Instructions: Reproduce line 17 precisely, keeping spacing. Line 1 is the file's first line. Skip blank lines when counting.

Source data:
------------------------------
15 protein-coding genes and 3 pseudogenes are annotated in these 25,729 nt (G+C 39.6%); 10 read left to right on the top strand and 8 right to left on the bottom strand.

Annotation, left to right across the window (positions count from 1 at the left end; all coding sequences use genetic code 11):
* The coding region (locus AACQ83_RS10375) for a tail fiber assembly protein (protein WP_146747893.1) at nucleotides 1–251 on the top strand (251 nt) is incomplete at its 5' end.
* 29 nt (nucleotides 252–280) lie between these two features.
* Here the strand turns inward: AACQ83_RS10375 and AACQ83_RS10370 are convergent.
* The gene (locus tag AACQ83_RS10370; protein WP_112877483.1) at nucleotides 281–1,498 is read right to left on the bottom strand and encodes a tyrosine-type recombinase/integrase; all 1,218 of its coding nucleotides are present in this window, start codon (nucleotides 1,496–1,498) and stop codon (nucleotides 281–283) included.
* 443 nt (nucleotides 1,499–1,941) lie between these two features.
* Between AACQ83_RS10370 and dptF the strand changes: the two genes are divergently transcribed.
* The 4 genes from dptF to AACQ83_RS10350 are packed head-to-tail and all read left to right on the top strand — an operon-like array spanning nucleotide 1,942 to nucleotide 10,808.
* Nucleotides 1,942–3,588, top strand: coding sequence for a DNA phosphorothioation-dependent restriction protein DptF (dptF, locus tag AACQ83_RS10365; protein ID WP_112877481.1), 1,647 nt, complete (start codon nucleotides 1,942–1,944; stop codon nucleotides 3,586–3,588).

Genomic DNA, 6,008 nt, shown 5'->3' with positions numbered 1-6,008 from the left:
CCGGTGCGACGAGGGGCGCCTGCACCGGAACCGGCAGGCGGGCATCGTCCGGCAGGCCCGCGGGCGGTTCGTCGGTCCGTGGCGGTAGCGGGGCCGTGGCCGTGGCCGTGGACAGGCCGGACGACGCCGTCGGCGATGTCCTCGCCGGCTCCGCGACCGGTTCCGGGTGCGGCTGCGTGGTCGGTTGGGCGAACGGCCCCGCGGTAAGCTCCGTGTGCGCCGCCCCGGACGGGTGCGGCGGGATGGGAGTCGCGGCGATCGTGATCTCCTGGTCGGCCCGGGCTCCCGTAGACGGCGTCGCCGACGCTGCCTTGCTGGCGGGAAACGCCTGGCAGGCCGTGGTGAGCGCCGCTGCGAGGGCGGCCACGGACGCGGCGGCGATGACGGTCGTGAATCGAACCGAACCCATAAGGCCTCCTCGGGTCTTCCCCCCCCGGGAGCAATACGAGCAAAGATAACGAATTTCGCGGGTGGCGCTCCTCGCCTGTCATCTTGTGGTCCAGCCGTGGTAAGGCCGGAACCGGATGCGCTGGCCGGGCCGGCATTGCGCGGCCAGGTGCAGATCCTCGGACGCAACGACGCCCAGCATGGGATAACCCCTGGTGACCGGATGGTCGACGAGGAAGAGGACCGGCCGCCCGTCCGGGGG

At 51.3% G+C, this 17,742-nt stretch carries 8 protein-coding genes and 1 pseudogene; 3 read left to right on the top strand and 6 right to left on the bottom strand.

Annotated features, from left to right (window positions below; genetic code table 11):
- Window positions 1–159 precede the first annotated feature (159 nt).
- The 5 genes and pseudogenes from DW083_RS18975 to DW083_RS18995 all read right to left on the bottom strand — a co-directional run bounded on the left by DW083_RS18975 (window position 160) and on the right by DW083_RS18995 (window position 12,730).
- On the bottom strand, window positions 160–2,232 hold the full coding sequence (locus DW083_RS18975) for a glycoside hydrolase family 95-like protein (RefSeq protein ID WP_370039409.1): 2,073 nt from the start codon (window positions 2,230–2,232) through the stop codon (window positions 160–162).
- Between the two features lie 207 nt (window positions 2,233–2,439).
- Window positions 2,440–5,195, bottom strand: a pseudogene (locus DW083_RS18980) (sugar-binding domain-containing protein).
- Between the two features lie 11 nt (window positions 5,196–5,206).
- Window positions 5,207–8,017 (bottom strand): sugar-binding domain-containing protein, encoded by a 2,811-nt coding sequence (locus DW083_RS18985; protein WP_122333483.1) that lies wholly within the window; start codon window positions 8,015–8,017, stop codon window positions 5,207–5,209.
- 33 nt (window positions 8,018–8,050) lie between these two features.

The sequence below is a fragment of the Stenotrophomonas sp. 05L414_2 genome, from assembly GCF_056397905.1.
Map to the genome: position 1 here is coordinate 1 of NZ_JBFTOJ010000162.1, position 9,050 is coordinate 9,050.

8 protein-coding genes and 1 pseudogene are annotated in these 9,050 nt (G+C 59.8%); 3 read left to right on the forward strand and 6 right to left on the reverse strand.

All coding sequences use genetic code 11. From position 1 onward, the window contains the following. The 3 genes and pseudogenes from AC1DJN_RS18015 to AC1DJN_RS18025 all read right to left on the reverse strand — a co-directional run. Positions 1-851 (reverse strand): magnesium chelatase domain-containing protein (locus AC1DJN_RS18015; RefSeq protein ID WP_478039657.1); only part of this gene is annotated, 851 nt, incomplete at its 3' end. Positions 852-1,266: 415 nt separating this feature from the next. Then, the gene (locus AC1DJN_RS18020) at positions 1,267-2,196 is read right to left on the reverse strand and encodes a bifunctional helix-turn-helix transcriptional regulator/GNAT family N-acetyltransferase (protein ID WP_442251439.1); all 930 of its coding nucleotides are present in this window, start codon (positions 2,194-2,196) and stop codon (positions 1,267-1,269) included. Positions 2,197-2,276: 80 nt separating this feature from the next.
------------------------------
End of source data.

- On the bottom strand, window positions 160–2,232 hold the full coding sequence (locus DW083_RS18975) for a glycoside hydrolase family 95-like protein (RefSeq protein ID WP_370039409.1): 2,073 nt from the start codon (window positions 2,230–2,232) through the stop codon (window positions 160–162).